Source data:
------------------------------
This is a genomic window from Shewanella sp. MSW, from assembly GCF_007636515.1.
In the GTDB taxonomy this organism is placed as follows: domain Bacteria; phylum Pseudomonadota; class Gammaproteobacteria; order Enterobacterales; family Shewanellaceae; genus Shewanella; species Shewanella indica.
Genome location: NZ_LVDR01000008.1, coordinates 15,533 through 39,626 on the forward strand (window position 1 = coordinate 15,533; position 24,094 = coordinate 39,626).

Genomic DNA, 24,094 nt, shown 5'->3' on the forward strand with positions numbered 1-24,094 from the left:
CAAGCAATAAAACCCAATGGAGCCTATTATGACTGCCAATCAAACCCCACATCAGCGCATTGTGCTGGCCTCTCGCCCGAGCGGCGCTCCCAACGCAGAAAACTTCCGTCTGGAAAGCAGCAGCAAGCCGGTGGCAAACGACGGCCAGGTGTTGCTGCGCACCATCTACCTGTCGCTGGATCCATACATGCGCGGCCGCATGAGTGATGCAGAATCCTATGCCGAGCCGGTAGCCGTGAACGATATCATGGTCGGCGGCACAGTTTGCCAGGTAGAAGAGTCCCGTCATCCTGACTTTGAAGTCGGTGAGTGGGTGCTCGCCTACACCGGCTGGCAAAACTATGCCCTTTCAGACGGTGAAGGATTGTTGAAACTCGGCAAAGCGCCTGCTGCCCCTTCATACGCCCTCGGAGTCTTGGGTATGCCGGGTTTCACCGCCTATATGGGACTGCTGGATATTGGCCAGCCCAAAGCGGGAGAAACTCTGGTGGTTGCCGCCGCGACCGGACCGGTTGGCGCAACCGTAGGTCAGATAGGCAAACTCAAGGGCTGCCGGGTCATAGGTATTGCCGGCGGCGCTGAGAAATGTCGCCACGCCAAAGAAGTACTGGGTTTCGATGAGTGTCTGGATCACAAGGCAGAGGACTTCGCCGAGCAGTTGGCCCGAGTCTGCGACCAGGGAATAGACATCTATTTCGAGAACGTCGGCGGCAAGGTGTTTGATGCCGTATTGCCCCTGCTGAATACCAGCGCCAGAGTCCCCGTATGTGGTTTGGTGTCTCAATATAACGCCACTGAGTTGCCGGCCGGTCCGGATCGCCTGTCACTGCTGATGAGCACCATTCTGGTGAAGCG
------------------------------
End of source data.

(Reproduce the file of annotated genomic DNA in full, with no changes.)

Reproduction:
This is a genomic window from Shewanella sp. MSW, from assembly GCF_007636515.1.
In the GTDB taxonomy this organism is placed as follows: domain Bacteria; phylum Pseudomonadota; class Gammaproteobacteria; order Enterobacterales; family Shewanellaceae; genus Shewanella; species Shewanella indica.
Genome location: NZ_LVDR01000008.1, coordinates 15,533 through 39,626 on the forward strand (window position 1 = coordinate 15,533; position 24,094 = coordinate 39,626).

Genomic DNA, 24,094 nt, shown 5'->3' on the forward strand with positions numbered 1-24,094 from the left:
CAAGCAATAAAACCCAATGGAGCCTATTATGACTGCCAATCAAACCCCACATCAGCGCATTGTGCTGGCCTCTCGCCCGAGCGGCGCTCCCAACGCAGAAAACTTCCGTCTGGAAAGCAGCAGCAAGCCGGTGGCAAACGACGGCCAGGTGTTGCTGCGCACCATCTACCTGTCGCTGGATCCATACATGCGCGGCCGCATGAGTGATGCAGAATCCTATGCCGAGCCGGTAGCCGTGAACGATATCATGGTCGGCGGCACAGTTTGCCAGGTAGAAGAGTCCCGTCATCCTGACTTTGAAGTCGGTGAGTGGGTGCTCGCCTACACCGGCTGGCAAAACTATGCCCTTTCAGACGGTGAAGGATTGTTGAAACTCGGCAAAGCGCCTGCTGCCCCTTCATACGCCCTCGGAGTCTTGGGTATGCCGGGTTTCACCGCCTATATGGGACTGCTGGATATTGGCCAGCCCAAAGCGGGAGAAACTCTGGTGGTTGCCGCCGCGACCGGACCGGTTGGCGCAACCGTAGGTCAGATAGGCAAACTCAAGGGCTGCCGGGTCATAGGTATTGCCGGCGGCGCTGAGAAATGTCGCCACGCCAAAGAAGTACTGGGTTTCGATGAGTGTCTGGATCACAAGGCAGAGGACTTCGCCGAGCAGTTGGCCCGAGTCTGCGACCAGGGAATAGACATCTATTTCGAGAACGTCGGCGGCAAGGTGTTTGATGCCGTATTGCCCCTGCTGAATACCAGCGCCAGAGTCCCCGTATGTGGTTTGGTGTCTCAATATAACGCCACTGAGTTGCCGGCCGGTCCGGATCGCCTGTCACTGCTGATGAGCACCATTCTGGTGAAGCG